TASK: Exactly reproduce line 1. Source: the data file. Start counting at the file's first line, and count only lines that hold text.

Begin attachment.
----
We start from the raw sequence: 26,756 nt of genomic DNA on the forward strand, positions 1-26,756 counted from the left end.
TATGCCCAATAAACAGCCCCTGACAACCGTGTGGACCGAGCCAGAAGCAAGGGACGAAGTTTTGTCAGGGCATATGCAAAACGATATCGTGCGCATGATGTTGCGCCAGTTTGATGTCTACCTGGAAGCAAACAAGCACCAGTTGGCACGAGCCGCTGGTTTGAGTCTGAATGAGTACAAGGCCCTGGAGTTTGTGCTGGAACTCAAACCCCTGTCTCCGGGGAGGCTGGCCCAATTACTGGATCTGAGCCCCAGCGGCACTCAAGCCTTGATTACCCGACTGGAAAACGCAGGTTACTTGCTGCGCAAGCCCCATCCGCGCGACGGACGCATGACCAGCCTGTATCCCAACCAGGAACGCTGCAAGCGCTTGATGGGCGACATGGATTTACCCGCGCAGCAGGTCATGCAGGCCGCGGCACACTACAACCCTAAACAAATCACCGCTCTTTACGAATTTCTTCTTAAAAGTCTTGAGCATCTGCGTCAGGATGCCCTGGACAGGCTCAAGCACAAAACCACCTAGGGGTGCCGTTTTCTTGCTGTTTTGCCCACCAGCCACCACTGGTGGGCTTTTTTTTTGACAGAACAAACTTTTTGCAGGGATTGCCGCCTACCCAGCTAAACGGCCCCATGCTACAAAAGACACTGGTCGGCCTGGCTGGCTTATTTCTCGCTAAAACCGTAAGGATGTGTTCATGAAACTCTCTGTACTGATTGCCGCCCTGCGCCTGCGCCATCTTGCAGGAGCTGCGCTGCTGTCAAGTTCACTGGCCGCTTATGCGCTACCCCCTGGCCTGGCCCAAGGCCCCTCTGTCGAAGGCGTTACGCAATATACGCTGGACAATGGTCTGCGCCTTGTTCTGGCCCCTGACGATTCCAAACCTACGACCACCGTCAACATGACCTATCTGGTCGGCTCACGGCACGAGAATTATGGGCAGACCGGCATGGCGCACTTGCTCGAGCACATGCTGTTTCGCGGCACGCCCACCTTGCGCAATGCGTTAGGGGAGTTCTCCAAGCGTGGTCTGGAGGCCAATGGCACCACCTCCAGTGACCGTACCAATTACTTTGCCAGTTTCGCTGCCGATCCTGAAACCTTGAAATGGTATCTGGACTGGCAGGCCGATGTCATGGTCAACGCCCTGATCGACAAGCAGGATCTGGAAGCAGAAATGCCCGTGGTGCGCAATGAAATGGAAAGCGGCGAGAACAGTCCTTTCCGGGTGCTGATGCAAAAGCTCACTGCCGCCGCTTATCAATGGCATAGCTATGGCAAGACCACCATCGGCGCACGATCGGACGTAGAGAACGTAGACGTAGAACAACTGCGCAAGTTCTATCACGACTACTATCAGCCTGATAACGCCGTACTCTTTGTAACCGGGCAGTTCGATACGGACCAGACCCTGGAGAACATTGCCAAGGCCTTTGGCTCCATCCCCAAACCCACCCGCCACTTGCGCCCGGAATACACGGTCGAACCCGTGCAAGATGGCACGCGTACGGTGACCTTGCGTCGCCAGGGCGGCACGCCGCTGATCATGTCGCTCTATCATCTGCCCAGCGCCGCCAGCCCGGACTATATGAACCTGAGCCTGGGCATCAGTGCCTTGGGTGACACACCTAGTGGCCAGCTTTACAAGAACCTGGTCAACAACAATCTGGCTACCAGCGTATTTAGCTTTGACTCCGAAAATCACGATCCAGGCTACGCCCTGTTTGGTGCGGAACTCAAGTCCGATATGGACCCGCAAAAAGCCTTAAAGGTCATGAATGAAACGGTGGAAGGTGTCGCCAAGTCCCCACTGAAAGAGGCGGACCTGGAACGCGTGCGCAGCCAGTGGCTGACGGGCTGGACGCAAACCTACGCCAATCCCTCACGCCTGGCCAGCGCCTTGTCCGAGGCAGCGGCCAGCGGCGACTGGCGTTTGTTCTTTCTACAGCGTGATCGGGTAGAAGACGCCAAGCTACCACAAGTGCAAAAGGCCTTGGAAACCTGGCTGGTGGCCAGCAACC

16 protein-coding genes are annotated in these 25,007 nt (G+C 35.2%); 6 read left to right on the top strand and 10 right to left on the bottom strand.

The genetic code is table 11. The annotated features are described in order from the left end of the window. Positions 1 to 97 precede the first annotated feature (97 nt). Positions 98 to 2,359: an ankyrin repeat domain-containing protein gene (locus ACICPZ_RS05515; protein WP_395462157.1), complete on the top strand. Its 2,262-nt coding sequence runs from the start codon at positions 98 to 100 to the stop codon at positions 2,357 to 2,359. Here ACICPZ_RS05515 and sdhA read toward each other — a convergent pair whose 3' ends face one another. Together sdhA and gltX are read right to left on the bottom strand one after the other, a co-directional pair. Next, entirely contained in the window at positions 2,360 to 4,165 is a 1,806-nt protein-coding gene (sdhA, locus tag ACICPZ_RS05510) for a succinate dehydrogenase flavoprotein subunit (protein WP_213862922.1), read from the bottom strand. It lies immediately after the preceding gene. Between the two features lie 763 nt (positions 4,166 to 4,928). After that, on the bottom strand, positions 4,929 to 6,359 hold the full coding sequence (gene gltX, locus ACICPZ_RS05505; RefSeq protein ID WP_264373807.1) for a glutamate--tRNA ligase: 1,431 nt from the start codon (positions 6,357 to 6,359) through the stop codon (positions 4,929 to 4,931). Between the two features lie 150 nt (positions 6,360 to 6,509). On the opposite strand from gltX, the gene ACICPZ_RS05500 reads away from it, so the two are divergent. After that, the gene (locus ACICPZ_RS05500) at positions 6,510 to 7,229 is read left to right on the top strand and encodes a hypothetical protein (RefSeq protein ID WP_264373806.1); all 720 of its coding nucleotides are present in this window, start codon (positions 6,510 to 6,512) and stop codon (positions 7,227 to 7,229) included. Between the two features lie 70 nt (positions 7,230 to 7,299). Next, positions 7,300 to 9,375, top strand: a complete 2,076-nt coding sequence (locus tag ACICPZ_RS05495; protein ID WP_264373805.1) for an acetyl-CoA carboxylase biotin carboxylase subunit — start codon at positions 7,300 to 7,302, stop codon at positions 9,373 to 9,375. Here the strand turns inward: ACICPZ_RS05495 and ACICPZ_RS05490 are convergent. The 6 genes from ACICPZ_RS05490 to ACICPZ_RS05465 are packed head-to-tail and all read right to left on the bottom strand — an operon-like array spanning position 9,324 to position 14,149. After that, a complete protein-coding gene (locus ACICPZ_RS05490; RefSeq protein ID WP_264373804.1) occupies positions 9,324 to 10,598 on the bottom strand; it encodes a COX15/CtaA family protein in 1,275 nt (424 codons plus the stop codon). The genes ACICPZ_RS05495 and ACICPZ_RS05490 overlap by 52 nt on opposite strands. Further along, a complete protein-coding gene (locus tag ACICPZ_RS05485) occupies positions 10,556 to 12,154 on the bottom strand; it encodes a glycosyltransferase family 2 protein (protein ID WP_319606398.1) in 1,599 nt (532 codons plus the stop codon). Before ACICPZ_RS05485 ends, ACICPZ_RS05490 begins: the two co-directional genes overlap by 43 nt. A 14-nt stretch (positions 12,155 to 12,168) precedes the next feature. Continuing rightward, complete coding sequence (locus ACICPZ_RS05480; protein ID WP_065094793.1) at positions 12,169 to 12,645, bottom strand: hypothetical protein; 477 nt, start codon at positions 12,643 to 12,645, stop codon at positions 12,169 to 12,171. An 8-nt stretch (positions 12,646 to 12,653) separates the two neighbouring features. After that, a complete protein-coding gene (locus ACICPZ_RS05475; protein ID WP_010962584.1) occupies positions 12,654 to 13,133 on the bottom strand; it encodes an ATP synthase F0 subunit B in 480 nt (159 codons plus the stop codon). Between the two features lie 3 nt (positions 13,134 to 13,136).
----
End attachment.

We start from the raw sequence: 26,756 nt of genomic DNA on the forward strand, positions 1-26,756 counted from the left end.